The 2020 Census forms will be mailed to you next month. Fill it out and mail it in. It’s just that simple.

There’s space to name everyone in your household, but you can opt to simply indicate how many people are in your household. Ultimately, the Census is all about getting an accurate count of how many people live in the United States for those of you uncomfortable sharing names.

For the folks who don’t mail their form, expect a phone call and a knock at the door. Census enumerators are being hired now to help you complete your Census form in person.

For states, the 2020 Census is about as high-stakes as it gets, determining not only the number of congressional seats and electoral college votes a state gets, but how much money the federal government sends them in various grants and aid.

For each person that’s not counted, the state loses cash – about $2,500 per uncounted person, for each of the next 10-years. Missing 1,000 people means missing out on $2.5 million dollars each year. Trust me, the missed number is far beyond 1,000 people. Also, medical studies, business marketing, employment and a slew of other priorities are hurt if the state doesn’t know how many people it has, where they live and what they need.

Low income communities are always considered ‘hard to reach’ areas and Chester falls in that category. The Census folks recognize that the best chance of getting residents to complete the form when folks come knocking is by having familiar faces from the community doing the knocking. That’s why they are in full-press mode trying to hire a couple hundred people from Chester to get the Chester count.

So far, their efforts have yielded disappointing results at the recruiting sessions throughout the city.

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These two census recruiters said 4 people stopped by Chester City Hall in their 2 hour recruiting effort

I met with a couple Census recruiters in the Chester City Hall community room last week to learn a little more about the jobs. Here’s what I found.

The pay for Delaware County Census counters (enumerators) is $19.50 per hour. Some folks have asked why this rate is lower than surrounding counties and the recruiters did not know the answer. However, if you compare $19.50 per hour with your current part or full time job, I’m pretty certain the rate is competitive.

The $19.50 per hour rate is bumped up with night pay, weekend pay, and Sunday pay. You are reimbursed for mileage, tolls, and parking if it applies.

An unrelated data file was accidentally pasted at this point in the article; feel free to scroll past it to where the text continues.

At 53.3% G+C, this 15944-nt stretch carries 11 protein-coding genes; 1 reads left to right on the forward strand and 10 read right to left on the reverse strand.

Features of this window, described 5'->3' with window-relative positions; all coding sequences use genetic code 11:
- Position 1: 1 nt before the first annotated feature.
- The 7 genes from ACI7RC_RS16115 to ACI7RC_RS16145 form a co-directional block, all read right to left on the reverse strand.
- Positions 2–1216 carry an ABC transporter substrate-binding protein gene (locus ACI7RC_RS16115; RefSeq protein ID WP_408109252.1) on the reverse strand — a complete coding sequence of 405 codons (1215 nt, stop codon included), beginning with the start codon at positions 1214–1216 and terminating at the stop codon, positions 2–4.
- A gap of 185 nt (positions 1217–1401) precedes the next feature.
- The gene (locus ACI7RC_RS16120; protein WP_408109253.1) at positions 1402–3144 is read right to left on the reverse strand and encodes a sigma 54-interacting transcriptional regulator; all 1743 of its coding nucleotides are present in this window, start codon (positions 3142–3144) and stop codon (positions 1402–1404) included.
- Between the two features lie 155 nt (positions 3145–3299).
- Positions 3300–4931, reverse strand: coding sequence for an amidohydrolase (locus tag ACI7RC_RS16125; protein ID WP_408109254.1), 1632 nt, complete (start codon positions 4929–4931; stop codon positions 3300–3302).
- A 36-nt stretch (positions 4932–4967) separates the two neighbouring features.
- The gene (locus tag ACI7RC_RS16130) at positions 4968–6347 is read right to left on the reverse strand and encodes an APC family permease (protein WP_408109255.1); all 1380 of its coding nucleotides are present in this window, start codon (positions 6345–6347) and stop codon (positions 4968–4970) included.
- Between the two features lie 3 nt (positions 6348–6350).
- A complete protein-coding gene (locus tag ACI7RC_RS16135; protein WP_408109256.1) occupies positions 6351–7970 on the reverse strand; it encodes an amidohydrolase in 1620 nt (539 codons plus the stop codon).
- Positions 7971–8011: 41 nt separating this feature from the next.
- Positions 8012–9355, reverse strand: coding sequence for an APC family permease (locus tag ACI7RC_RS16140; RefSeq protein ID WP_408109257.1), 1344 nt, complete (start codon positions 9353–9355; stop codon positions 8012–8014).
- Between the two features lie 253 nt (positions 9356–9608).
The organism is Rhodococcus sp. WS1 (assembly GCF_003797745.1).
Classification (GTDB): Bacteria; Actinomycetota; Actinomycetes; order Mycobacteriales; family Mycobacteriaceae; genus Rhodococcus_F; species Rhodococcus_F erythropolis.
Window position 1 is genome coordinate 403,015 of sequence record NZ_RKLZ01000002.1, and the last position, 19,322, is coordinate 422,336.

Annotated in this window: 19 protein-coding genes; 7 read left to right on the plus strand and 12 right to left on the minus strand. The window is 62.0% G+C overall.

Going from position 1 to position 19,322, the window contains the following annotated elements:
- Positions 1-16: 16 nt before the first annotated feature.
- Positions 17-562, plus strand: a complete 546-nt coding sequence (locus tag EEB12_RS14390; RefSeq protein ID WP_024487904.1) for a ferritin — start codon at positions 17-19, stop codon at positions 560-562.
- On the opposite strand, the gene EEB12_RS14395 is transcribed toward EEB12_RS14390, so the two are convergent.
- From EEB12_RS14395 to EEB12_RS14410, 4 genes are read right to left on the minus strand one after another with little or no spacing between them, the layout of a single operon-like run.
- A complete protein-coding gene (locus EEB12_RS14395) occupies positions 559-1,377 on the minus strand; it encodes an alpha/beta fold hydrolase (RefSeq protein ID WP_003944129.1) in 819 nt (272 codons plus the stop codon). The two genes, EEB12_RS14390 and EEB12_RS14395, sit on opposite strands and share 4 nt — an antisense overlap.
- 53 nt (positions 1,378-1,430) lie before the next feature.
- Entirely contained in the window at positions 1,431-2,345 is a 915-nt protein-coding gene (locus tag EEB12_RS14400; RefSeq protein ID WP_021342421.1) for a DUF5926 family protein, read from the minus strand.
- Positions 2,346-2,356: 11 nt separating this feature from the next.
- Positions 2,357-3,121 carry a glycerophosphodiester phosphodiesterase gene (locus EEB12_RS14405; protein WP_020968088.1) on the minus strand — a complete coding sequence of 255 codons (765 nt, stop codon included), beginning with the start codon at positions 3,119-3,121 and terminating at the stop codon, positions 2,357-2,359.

You can work up to 8-hours per day and 40-hours per week. There is overtime pay if worked. The counting starts in April and continues through Labor Day in September. A full time census counter will earn over $3,000 per month and nearly $15,000 for the entire run. If you are deemed a good performer, you could be relocated to areas that need help which pay a daily per diem and hotel expenses on top of the hourly rate. 

There are other jobs available besides enumerators like quality control and field supervisors but there are only a handful of these. There are office jobs associated with the Census that serve several counties but these jobs are consolidated in Reading, PA. So, in short, the jobs which are available in great supply are as enumerators. 

I was shown the map of Chester laying out the different areas still needing Census counters (see photo below). These guys aren’t even close to filling these slots. For example, the area around Widener University has only 15 of 81 slots filled.

Whether Chester residents take these jobs or not, there will be a knock at your door if you don’t mail in the form. It doesn’t make sense to have outsiders coming in the city to do a Census count when I’m sure there’s more than enough able bodied Chester residents who can use $19.50 and hour. Why give that money to outsiders?

Recruiting and training will take place at the Chester Senior Center on 9th and Hayes every Tuesday and Thursday from 10am-1pm. They may pop up in other areas at other times. 

As one official says, ‘When people don’t get counted, they get erased from history.’

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